I have a problem with my Java class. Actually the code is correctly, but if I click the run-button there's a exception caused of the path of the image.

static Image currentBackground = new Image("Snake/Images/background_options.png", true);

And the compiler's message is:

Exception in thread "main" java.lang.ExceptionInInitializerError
    at java.lang.Class.forName0(Native Method)
    at java.lang.Class.forName(Class.java:264)
    at com.intellij.rt.execution.application.AppMain.main(AppMain.java:122)
Caused by: java.lang.IllegalArgumentException: Invalid URL: Invalid URL or resource not found
    at javafx.scene.image.Image.validateUrl(Image.java:1100)
    at javafx.scene.image.Image.<init>(Image.java:624)
    at view.OptionsWindow.<clinit>(OptionsWindow.java:21)
    ... 3 more
Caused by: java.lang.IllegalArgumentException: Invalid URL or resource not found
    at javafx.scene.image.Image.validateUrl(Image.java:1092)
    ... 5 more

Process finished with exit code 1

Can anybody help me?


The Image constructor is expecting the specification of a URL, not a file system path. Assuming you are bundling this image as part of your application, you will need to load that from the same place as your classes are loaded: probably a jar file in your final deployment, but perhaps from the file system during development.

The mechanism to get a URL representing a resource which is part of the application is to call getResource() on a Class or ClassLoader.

The exact way to do this depends on your project structure, which you haven't shown, but for example:

new Image(getClass().getResource("Snake/Images/background_options.png").toString(), true);

will load the image from a resource, specified relative to the current class, and

new Image(getClass().getClassLoader().getResource("Snake/Images/background_options.png").toString(), true);

will load the image from a resource specified relative to the class path.

In the event you pass a String that represents a relative URL (i.e. one with no scheme, such as file:, http:, or jar:), then the Image constructor will search on the class path for the resource. In other words

new Image("Snake/Images/background_options.png", true);

is equivalent to

new Image(getClass().getClassLoader().getResource("Snake/Images/background_options.png").toString(), true);

This seems slightly counter-intuitive (to me, at least), so I prefer to always specify a URL completely, or to retrieve one from getClass().getResource() or File.toURI().toURL() as appropriate.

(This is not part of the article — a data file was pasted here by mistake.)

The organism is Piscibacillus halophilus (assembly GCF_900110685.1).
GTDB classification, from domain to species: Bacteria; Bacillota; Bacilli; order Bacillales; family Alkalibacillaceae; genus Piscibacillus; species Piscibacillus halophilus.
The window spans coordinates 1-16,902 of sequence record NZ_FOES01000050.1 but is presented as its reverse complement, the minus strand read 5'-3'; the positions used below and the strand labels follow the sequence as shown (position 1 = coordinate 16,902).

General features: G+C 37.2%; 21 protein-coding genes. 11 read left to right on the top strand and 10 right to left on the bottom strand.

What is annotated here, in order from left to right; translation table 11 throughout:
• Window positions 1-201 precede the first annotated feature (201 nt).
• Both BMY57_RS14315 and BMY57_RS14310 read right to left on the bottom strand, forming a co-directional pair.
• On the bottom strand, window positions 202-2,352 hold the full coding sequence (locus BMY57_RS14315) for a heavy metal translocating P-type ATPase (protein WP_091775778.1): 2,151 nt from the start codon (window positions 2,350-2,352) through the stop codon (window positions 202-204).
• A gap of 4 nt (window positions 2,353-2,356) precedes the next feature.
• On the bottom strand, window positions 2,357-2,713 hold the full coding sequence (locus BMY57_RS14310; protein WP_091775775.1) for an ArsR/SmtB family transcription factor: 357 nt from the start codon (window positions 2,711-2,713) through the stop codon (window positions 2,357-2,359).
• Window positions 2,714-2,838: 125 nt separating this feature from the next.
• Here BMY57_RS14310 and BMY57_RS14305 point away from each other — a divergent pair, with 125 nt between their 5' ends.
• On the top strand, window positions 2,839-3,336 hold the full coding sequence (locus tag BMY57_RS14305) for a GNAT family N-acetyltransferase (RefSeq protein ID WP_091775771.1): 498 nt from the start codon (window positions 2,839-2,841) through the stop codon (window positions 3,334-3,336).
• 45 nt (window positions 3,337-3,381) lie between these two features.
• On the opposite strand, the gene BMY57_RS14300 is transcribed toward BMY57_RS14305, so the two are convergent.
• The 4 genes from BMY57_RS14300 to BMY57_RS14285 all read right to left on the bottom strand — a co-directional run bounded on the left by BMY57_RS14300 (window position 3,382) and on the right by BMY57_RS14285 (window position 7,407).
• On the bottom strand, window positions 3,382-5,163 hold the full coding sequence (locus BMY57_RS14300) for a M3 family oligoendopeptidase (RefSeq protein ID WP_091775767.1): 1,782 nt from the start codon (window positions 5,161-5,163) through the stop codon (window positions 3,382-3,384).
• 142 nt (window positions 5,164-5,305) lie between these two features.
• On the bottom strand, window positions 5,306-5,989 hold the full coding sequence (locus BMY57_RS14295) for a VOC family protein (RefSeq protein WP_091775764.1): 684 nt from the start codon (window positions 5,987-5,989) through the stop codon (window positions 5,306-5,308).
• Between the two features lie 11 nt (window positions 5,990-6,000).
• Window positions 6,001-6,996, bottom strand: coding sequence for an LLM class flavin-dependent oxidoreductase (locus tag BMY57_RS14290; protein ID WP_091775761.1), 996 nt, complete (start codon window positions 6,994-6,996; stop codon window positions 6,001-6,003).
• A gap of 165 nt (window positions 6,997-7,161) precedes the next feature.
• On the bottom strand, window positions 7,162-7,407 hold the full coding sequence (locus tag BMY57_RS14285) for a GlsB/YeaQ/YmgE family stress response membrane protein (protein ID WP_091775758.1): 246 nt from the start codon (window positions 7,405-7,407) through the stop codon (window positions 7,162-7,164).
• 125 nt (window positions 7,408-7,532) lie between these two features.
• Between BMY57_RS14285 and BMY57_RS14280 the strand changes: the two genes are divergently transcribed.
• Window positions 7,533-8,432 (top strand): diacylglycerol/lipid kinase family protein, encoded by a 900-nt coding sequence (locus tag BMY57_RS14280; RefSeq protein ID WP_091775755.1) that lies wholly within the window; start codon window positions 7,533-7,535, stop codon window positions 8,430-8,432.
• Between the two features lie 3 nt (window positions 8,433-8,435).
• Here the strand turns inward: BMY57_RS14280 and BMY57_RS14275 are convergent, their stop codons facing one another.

• I beg to differ on this answer. If you go through the Image source code, then you can find that Image internally loads the url from the contextClassLoader. The docs also explicitly states, "If the passed string is not a valid URL, but a path instead, the Image is searched on the classpath in that case". This means that new Image("Snake/Images/background_options.png"); is perfectly fine and will load the image exactly as it should, as shown in your first example. – ItachiUchiha Oct 23 '15 at 15:47
  • Yeah, OK, that's true. So specifying a string with no URL scheme is equivalent to the second code block in the answer (relative to the class path). I find that counter-intuitive though: relative URL strings are usually considered relative to the "current resource". So I think explicitly getting the URL from somewhere makes more sense. – James_D Oct 23 '15 at 15:54
  • I do agree, this is weird! But, this is how the API is designed and whether to explicitly get the URL or leave it to the Image constructor is a choice that user has to make ;) – ItachiUchiha Oct 23 '15 at 16:13
  • Edited question to include this discussion. But I guess I'm not sure where you're really disagreeing with the answer: it is still searching the classpath and it is still creating a URL from the string. So, for example, new Image("Snake/Images/background_options.png") is still going to search a jar file, if the application is deployed that way. It just interprets it as a relative URL (and relative to the class path). – James_D Oct 23 '15 at 16:24
  • May be poor choice of words. I am not disagreeing, I was just making a point that (I felt) your answer was asking the OP to explicitly use getClass().getResource(...) or getClass().getClassLoader.getResource(...) and her way of loading the Image is incorrect. Now, with additional information, it is perfect. +1 – ItachiUchiha Oct 23 '15 at 16:29

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